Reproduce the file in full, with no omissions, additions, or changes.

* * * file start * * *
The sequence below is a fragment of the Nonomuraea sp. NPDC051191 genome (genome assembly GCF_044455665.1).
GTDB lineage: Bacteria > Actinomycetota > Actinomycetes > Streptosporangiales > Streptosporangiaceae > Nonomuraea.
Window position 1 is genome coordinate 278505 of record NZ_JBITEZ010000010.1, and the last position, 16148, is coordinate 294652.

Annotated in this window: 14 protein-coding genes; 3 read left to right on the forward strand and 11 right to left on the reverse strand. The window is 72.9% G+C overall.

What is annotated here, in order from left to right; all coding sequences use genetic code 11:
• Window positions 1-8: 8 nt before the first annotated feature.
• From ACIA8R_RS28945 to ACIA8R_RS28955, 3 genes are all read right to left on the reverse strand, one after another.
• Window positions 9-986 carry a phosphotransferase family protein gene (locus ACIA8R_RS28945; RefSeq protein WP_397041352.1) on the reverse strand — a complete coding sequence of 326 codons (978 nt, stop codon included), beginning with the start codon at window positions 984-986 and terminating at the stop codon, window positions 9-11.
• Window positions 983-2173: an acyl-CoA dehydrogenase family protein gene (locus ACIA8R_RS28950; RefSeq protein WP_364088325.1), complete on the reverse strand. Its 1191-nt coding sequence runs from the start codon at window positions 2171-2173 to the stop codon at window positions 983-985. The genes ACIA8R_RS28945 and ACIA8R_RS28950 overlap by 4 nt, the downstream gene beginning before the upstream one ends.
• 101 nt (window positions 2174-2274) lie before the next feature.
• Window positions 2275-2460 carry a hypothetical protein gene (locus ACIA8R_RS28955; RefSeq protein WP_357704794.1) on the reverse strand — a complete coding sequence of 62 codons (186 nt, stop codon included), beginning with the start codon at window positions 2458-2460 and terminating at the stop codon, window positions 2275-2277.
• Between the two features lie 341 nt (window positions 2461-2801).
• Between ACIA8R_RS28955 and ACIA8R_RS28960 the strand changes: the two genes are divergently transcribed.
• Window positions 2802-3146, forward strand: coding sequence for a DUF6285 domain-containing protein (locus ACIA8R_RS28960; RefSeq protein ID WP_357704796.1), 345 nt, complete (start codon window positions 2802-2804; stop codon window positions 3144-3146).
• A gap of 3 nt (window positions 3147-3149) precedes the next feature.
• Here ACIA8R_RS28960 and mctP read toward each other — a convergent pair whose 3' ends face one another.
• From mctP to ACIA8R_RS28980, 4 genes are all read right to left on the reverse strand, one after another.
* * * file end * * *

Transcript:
The sequence below is a fragment of the Nonomuraea sp. NPDC051191 genome (genome assembly GCF_044455665.1).
GTDB lineage: Bacteria > Actinomycetota > Actinomycetes > Streptosporangiales > Streptosporangiaceae > Nonomuraea.
Window position 1 is genome coordinate 278505 of record NZ_JBITEZ010000010.1, and the last position, 16148, is coordinate 294652.

Annotated in this window: 14 protein-coding genes; 3 read left to right on the forward strand and 11 right to left on the reverse strand. The window is 72.9% G+C overall.

What is annotated here, in order from left to right; all coding sequences use genetic code 11:
• Window positions 1-8: 8 nt before the first annotated feature.
• From ACIA8R_RS28945 to ACIA8R_RS28955, 3 genes are all read right to left on the reverse strand, one after another.
• Window positions 9-986 carry a phosphotransferase family protein gene (locus ACIA8R_RS28945; RefSeq protein WP_397041352.1) on the reverse strand — a complete coding sequence of 326 codons (978 nt, stop codon included), beginning with the start codon at window positions 984-986 and terminating at the stop codon, window positions 9-11.
• Window positions 983-2173: an acyl-CoA dehydrogenase family protein gene (locus ACIA8R_RS28950; RefSeq protein WP_364088325.1), complete on the reverse strand. Its 1191-nt coding sequence runs from the start codon at window positions 2171-2173 to the stop codon at window positions 983-985. The genes ACIA8R_RS28945 and ACIA8R_RS28950 overlap by 4 nt, the downstream gene beginning before the upstream one ends.
• 101 nt (window positions 2174-2274) lie before the next feature.
• Window positions 2275-2460 carry a hypothetical protein gene (locus ACIA8R_RS28955; RefSeq protein WP_357704794.1) on the reverse strand — a complete coding sequence of 62 codons (186 nt, stop codon included), beginning with the start codon at window positions 2458-2460 and terminating at the stop codon, window positions 2275-2277.
• Between the two features lie 341 nt (window positions 2461-2801).
• Between ACIA8R_RS28955 and ACIA8R_RS28960 the strand changes: the two genes are divergently transcribed.
• Window positions 2802-3146, forward strand: coding sequence for a DUF6285 domain-containing protein (locus ACIA8R_RS28960; RefSeq protein ID WP_357704796.1), 345 nt, complete (start codon window positions 2802-2804; stop codon window positions 3144-3146).
• A gap of 3 nt (window positions 3147-3149) precedes the next feature.
• Here ACIA8R_RS28960 and mctP read toward each other — a convergent pair whose 3' ends face one another.
• From mctP to ACIA8R_RS28980, 4 genes are all read right to left on the reverse strand, one after another.